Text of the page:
Cheah believes one significant cost of gender imbalance is its potential to undermine Hong Kong’s reputation, particularly the international rankings of its universities. The fact that there is a gender imbalance “changes how institutions look at you in terms of partnerships”.
Ip takes the argument further. “The continued gender discrimination and imbalance in academic institutions and science organisations is highly detrimental to society.” Organisations and academic departments that are not inclusive miss out on a broad range of intellectual input and diversity in ideas and thoughts. These, she says, are critical elements for creating new knowledge and sparking new discoveries. “Studies have found that in environments with gender equity, women experience less negative stereotyping, receive greater opportunities and support, and are involved in decision-making.”
The costs of gender discrimination are huge, according to Yam. “Throwing away 50 per cent of the best talents rather than [using] them is a stupid thing to do.”
Are the challenges that women face in science any different from those faced by women in business, industry or other professional fields?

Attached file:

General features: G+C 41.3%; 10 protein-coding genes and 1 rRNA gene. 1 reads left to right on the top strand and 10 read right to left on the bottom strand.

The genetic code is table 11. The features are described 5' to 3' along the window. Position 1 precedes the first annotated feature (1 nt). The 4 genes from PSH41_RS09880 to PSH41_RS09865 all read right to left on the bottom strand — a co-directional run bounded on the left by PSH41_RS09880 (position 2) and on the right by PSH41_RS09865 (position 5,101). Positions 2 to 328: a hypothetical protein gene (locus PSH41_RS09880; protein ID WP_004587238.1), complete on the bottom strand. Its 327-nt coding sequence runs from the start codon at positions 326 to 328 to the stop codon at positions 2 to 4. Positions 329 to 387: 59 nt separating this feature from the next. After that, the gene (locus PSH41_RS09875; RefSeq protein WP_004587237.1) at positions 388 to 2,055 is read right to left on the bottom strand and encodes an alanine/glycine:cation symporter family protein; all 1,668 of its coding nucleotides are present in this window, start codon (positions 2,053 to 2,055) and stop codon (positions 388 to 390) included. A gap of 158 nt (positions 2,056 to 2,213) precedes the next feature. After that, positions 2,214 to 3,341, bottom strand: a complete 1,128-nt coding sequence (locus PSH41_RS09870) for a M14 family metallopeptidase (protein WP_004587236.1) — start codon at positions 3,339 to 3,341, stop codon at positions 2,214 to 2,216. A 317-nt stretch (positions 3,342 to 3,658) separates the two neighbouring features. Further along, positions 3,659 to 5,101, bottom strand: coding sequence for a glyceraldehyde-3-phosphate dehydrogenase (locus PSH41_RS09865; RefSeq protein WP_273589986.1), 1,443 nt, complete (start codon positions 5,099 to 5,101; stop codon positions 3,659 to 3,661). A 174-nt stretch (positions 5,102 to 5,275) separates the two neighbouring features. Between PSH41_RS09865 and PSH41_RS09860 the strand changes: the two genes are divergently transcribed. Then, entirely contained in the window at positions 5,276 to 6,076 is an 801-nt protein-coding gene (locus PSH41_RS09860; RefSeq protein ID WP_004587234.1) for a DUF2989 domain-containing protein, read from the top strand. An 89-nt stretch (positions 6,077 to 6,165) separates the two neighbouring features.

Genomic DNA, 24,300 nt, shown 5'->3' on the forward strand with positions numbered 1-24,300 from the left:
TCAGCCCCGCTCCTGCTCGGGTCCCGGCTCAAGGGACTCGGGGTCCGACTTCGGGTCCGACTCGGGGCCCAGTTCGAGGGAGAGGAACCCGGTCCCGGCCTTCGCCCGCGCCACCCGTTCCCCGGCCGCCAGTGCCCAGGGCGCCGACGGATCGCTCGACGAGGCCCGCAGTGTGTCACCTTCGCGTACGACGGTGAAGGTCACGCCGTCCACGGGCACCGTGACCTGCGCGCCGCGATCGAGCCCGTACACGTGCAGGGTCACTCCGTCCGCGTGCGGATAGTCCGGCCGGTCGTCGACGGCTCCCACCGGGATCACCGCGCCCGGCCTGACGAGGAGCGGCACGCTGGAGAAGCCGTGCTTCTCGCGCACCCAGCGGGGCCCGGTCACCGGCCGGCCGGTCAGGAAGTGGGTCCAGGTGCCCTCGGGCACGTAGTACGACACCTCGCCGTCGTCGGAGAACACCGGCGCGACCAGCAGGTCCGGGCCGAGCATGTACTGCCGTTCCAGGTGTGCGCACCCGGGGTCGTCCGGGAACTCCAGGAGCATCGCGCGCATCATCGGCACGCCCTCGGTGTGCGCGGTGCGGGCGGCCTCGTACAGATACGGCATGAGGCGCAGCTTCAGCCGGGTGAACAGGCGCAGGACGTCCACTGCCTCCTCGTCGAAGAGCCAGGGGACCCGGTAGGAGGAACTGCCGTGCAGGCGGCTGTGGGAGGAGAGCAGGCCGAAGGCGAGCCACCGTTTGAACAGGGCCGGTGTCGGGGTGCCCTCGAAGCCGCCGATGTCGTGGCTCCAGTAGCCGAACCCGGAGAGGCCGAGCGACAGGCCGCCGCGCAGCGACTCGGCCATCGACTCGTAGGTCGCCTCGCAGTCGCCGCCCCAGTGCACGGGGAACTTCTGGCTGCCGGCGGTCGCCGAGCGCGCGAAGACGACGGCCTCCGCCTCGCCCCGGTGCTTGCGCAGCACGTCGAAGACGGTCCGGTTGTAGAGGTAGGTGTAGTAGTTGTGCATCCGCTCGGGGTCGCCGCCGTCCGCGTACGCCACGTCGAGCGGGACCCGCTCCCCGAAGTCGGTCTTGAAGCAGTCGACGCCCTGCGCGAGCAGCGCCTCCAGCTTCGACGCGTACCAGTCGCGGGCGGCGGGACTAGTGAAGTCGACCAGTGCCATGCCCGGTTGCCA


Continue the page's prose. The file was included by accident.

One of the biggest challenges is the lack of a family friendly work environment, which particularly disadvantages women. Women who begin an academic career in science struggle to progress because there’s so little flexibility when it comes to taking a break to have a family. Cheah explains: “The tenure clock starts when you become an assistant professor.” So, if women want a family, they have to juggle the competing demands of their biological clock with the research faculty’s tenure clock. “Without tenure you don’t have the freedom to undertake long-term, cutting-edge research.”
Another challenge for women is the long hours. Yam says it seems acceptable for women to work long hours in industries such as finance, for example, because they are earning a good income, whereas scientists are viewed a little like artists. “[People] cannot understand why you need to work such long hours, instead of being home with your children.” It seems they don’t understand that a woman may want to pursue her passion, just as a man may want to.
Sham adds that women tend not to fare well in the fields of innovation and entrepreneurship, suggesting that these skills have not been encouraged in the past. “[An] entrepreneurial spirit requires cultivation and encouragement … Because of that women and men don’t take such risks equally.”
Women are well represented in undergraduate programmes, yet they are less represented higher levels of academia and science. Why is that?